Paula Poundstone has been doing comedy for longer than many of you have been alive. After more than 30 years of stand-up, television specials and wry observations about cats, kids and everyday absurdities, she’s poised to take the stage at The Dinah Shore Weekend this year in Palm Springs.
We checked in with Paula recently and found out a bunch of things, like her thoughts on women in comedy. How easy is it to write an act when you have kids? Is there still golf at The Dinah? She also offers some droll observations about the importance of celebrities’ opinions on bullying.
AfterEllen.com: Are you familiar with AfterEllen.com?
Paula Poundstone: No, I’m not familiar with very many websites.
AE: What do you mean? You don’t spend hours upon hours surfing the internet, looking for cat videos?
PP: Hard to believe, isn’t it? If I had hours and hours, it may as well be that, but I don’t [have hours and hours.] I do dishes and fold laundry.
AE: Oh, that’s too bad. Is there a way to do both?
PP: Not really. Not efficiently.
AE: You are performing at The Dinah in Palm Springs this year.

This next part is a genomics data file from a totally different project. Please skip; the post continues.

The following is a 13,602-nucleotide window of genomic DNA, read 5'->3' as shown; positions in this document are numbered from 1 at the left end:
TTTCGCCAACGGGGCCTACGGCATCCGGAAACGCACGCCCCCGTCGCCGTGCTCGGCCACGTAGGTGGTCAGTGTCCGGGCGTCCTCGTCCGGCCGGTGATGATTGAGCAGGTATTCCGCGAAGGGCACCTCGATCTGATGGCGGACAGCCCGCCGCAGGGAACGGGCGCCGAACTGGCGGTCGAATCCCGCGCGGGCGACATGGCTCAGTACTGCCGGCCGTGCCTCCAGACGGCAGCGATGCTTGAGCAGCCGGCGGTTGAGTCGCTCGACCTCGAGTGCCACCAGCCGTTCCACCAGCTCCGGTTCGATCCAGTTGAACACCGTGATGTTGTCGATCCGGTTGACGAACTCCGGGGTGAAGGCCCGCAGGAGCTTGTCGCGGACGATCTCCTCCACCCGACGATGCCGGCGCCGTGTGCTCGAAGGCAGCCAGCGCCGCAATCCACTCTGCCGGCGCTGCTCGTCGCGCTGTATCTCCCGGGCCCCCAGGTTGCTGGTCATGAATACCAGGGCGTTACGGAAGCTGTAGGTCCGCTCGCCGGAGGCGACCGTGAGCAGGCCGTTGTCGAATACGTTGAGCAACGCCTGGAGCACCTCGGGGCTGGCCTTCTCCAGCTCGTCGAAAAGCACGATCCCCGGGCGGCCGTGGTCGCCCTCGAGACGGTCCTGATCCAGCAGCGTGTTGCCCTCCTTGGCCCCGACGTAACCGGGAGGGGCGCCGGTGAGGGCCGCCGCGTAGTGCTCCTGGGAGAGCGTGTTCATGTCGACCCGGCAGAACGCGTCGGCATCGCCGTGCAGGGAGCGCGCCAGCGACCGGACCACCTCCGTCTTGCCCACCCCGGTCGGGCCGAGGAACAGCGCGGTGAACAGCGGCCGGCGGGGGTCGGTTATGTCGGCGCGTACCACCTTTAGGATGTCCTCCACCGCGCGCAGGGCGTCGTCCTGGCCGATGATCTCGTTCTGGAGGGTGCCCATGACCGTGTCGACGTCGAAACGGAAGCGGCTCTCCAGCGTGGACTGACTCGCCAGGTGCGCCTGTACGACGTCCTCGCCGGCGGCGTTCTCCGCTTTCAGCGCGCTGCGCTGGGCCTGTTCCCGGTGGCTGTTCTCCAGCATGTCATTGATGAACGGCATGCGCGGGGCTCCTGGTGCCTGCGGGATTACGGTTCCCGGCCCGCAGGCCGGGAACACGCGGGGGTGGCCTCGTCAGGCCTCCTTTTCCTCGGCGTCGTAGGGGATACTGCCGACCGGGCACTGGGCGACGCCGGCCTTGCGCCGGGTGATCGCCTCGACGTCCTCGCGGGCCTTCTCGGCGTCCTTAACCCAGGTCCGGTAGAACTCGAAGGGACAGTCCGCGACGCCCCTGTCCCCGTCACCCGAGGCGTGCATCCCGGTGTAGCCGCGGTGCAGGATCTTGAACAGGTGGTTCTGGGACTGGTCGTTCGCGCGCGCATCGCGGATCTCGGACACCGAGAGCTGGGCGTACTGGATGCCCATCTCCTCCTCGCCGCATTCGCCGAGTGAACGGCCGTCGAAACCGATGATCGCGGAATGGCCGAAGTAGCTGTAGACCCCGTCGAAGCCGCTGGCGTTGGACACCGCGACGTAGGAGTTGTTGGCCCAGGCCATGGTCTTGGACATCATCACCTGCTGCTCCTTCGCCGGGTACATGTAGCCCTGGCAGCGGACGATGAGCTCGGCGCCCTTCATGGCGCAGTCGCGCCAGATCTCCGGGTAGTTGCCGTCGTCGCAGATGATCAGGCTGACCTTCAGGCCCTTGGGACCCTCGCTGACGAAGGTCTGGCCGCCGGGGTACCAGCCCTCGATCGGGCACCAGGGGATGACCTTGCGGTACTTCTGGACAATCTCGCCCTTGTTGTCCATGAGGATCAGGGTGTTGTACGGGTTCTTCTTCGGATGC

AE: Do you know anything about it?
PP: No! Other than, I was under the impression that there was supposed to be golf. And it turns out, golf has almost nothing to do with it.
AE: It hasn’t been about golf in many, many years. Now, it’s about drinking.
PP: Huh. Maybe I did do it, a long, long time ago. And I could swear there was golf involved. Maybe I didn’t do it? The truth is, it all runs together after a while.
AE: Well, that’s how lesbian Spring Breaks are, too. After a few years, they’re all a blur.
PP: I do look forward to going. Everyone I’ve spoken to, speak of it with great enthusiasm.
AE: Since you mentioned performing for so many years, I was wondering if you think comedy has changed over time.
PP: I don’t know. I don’t watch a lot of other acts, so, I’m not that up on what happens out there. But there’s not much different — so many of the boundaries were already broken so long ago, it’s sort of like the fashion now. That’s not new at all.
AE: Do you like political humor?
PP: I love political humor. I like it when it’s well done. But I like funny stuff, so the subject matter almost doesn’t
matter to me. I wish I were more political. I’m paying attention to politics when I have the time and energy to pay attention to politics.
You’re probably supposed to pay attention to politics more than I actually do.
AE: Do you think things have changed for women comics in recent years?
PP: No. I really don’t. After all, there are only two genders and someone has to do the job, so
I think there was a time when being a woman comic was a big deal – that was really before my time. It had importance and meant something when Joan Rivers was starting out, when Phyllis Diller was starting. I think it was formative in terms of the way they work.